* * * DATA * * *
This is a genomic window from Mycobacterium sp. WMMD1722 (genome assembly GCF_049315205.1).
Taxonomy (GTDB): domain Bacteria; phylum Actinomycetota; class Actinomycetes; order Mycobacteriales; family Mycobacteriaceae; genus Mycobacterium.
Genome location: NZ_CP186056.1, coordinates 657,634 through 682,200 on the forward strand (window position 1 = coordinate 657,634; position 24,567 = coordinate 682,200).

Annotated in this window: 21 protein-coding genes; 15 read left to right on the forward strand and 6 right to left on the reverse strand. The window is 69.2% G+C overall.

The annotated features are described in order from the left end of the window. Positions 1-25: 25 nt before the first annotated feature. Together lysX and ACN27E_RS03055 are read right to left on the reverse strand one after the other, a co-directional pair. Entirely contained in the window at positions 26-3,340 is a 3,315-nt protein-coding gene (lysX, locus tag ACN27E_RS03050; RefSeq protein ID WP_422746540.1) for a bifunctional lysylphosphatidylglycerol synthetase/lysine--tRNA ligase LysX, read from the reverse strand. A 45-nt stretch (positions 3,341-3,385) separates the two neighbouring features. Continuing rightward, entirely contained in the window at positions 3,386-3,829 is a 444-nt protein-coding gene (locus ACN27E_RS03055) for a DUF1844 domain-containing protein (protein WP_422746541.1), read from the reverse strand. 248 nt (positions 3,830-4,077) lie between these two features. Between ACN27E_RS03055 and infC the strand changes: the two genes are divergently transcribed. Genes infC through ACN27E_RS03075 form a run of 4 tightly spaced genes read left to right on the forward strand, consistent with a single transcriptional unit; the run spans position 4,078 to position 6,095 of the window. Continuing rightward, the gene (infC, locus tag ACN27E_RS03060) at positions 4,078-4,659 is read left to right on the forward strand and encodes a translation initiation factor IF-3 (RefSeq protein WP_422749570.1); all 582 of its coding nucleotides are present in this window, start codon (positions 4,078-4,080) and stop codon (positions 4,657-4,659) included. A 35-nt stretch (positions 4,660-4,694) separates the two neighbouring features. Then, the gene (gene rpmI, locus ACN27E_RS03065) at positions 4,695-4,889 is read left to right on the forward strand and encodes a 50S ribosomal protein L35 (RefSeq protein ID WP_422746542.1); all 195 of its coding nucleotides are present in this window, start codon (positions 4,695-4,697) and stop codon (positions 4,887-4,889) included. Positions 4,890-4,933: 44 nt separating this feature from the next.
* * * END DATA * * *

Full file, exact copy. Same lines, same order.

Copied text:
This is a genomic window from Mycobacterium sp. WMMD1722 (genome assembly GCF_049315205.1).
Taxonomy (GTDB): domain Bacteria; phylum Actinomycetota; class Actinomycetes; order Mycobacteriales; family Mycobacteriaceae; genus Mycobacterium.
Genome location: NZ_CP186056.1, coordinates 657,634 through 682,200 on the forward strand (window position 1 = coordinate 657,634; position 24,567 = coordinate 682,200).

Annotated in this window: 21 protein-coding genes; 15 read left to right on the forward strand and 6 right to left on the reverse strand. The window is 69.2% G+C overall.

The annotated features are described in order from the left end of the window. Positions 1-25: 25 nt before the first annotated feature. Together lysX and ACN27E_RS03055 are read right to left on the reverse strand one after the other, a co-directional pair. Entirely contained in the window at positions 26-3,340 is a 3,315-nt protein-coding gene (lysX, locus tag ACN27E_RS03050; RefSeq protein ID WP_422746540.1) for a bifunctional lysylphosphatidylglycerol synthetase/lysine--tRNA ligase LysX, read from the reverse strand. A 45-nt stretch (positions 3,341-3,385) separates the two neighbouring features. Continuing rightward, entirely contained in the window at positions 3,386-3,829 is a 444-nt protein-coding gene (locus ACN27E_RS03055) for a DUF1844 domain-containing protein (protein WP_422746541.1), read from the reverse strand. 248 nt (positions 3,830-4,077) lie between these two features. Between ACN27E_RS03055 and infC the strand changes: the two genes are divergently transcribed. Genes infC through ACN27E_RS03075 form a run of 4 tightly spaced genes read left to right on the forward strand, consistent with a single transcriptional unit; the run spans position 4,078 to position 6,095 of the window. Continuing rightward, the gene (infC, locus tag ACN27E_RS03060) at positions 4,078-4,659 is read left to right on the forward strand and encodes a translation initiation factor IF-3 (RefSeq protein WP_422749570.1); all 582 of its coding nucleotides are present in this window, start codon (positions 4,078-4,080) and stop codon (positions 4,657-4,659) included. A 35-nt stretch (positions 4,660-4,694) separates the two neighbouring features. Then, the gene (gene rpmI, locus ACN27E_RS03065) at positions 4,695-4,889 is read left to right on the forward strand and encodes a 50S ribosomal protein L35 (RefSeq protein ID WP_422746542.1); all 195 of its coding nucleotides are present in this window, start codon (positions 4,695-4,697) and stop codon (positions 4,887-4,889) included. Positions 4,890-4,933: 44 nt separating this feature from the next.